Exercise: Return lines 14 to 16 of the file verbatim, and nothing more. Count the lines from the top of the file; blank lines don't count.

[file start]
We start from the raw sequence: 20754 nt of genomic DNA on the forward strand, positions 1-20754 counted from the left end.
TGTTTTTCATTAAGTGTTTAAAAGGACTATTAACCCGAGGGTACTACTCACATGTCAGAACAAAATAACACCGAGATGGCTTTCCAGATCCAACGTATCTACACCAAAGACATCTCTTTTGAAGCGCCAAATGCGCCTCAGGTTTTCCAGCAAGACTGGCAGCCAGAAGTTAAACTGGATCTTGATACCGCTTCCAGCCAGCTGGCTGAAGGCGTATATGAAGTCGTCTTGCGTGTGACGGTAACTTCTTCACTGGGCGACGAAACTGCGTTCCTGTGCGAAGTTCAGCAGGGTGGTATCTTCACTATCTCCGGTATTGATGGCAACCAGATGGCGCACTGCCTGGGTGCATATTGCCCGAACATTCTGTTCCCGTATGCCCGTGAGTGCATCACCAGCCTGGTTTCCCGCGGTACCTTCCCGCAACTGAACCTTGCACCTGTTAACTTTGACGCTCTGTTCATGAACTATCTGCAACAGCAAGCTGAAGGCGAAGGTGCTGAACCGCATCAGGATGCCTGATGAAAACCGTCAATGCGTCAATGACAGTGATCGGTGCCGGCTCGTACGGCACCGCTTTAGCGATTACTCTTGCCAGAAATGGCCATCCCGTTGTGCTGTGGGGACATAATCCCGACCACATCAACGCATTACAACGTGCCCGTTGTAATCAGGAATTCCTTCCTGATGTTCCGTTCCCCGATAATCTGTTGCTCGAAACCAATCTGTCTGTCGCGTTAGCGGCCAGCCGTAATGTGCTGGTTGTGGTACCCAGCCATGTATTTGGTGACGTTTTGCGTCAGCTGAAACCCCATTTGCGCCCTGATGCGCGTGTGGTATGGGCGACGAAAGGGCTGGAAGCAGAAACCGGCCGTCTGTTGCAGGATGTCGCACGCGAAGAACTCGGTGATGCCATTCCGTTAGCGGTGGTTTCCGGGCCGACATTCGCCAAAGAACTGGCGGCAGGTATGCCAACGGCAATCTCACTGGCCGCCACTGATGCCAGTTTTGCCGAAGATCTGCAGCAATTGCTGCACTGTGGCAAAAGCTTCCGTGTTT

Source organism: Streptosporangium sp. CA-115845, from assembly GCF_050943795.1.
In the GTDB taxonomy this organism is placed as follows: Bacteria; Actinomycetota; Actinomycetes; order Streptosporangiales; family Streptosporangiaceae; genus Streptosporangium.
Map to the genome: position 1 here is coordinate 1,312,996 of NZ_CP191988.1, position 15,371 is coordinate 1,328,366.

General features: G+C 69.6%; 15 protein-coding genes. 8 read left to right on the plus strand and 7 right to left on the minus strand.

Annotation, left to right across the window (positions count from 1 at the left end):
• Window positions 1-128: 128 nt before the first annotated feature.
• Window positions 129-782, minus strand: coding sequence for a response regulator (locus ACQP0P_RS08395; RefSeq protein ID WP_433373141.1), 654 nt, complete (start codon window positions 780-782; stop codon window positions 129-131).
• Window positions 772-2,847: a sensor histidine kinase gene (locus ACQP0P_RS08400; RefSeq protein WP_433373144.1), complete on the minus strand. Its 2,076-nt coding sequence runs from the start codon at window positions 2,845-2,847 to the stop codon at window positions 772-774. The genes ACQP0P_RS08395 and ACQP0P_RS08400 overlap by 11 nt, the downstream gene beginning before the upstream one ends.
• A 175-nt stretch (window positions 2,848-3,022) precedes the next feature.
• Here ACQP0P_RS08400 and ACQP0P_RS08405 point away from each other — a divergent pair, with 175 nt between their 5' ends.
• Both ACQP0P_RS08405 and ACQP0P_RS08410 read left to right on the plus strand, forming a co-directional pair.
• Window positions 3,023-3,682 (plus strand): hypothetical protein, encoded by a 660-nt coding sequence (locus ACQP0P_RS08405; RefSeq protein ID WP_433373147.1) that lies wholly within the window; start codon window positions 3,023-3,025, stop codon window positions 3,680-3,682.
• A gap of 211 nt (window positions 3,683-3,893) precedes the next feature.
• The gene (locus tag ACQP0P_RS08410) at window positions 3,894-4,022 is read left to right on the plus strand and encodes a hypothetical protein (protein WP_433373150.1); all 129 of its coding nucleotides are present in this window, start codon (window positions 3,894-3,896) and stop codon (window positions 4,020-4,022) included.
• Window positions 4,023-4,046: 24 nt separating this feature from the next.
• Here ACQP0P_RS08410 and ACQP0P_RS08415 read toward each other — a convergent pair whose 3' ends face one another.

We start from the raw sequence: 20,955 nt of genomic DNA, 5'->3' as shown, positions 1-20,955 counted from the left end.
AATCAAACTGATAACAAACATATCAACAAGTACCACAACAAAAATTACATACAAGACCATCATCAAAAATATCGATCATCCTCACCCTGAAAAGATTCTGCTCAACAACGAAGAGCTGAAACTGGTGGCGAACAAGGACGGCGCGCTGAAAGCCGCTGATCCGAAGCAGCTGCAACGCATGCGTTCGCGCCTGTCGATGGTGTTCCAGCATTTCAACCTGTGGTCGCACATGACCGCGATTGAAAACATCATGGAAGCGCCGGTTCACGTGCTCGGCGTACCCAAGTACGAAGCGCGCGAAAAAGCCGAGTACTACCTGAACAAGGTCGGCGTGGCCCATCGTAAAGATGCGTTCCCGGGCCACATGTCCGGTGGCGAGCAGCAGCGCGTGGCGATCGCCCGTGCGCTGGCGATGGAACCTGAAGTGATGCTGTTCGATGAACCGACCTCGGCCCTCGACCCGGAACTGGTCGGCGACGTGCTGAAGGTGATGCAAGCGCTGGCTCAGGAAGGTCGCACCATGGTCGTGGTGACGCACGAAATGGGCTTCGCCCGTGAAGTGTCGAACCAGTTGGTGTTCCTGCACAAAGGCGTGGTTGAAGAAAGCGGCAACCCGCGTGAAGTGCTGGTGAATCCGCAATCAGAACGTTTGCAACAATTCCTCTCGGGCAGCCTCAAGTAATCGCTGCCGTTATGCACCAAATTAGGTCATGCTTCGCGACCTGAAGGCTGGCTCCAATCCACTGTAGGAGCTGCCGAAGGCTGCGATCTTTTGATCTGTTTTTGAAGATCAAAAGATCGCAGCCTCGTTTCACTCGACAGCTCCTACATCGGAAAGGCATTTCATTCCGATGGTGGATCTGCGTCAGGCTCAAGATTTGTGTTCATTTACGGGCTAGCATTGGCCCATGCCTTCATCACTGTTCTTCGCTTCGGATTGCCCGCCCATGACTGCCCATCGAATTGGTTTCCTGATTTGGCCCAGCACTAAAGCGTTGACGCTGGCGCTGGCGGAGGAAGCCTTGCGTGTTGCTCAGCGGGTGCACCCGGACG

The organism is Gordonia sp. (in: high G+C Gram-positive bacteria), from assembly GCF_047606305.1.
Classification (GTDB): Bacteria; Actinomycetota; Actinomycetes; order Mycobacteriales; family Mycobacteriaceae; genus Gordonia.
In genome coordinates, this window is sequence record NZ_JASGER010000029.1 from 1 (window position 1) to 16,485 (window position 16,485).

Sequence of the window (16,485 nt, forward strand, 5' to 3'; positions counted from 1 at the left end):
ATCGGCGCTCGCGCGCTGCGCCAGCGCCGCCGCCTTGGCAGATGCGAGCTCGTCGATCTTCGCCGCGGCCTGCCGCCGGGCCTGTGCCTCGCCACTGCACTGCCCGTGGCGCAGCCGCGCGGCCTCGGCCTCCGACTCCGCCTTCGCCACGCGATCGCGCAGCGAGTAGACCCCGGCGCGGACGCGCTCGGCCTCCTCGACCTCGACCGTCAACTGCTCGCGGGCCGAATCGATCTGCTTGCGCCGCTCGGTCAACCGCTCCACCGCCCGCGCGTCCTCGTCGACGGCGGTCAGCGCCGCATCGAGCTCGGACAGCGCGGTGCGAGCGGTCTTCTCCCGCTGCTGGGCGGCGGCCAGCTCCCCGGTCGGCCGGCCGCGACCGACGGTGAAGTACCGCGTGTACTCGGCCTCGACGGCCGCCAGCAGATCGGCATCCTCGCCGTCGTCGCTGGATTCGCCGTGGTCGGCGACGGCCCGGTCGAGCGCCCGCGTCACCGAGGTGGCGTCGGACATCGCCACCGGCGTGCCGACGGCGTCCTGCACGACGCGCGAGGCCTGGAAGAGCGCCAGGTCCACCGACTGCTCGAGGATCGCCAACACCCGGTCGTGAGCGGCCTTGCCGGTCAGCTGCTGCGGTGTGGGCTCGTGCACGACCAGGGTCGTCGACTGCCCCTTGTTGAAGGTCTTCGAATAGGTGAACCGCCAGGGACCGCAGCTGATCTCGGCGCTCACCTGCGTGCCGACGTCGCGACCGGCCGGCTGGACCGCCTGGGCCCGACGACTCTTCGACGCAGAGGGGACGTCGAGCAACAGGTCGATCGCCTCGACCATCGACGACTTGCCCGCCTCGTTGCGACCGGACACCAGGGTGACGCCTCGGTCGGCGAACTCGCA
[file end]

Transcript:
• Window positions 3,023-3,682 (plus strand): hypothetical protein, encoded by a 660-nt coding sequence (locus ACQP0P_RS08405; RefSeq protein ID WP_433373147.1) that lies wholly within the window; start codon window positions 3,023-3,025, stop codon window positions 3,680-3,682.
• A gap of 211 nt (window positions 3,683-3,893) precedes the next feature.
• The gene (locus tag ACQP0P_RS08410) at window positions 3,894-4,022 is read left to right on the plus strand and encodes a hypothetical protein (protein WP_433373150.1); all 129 of its coding nucleotides are present in this window, start codon (window positions 3,894-3,896) and stop codon (window positions 4,020-4,022) included.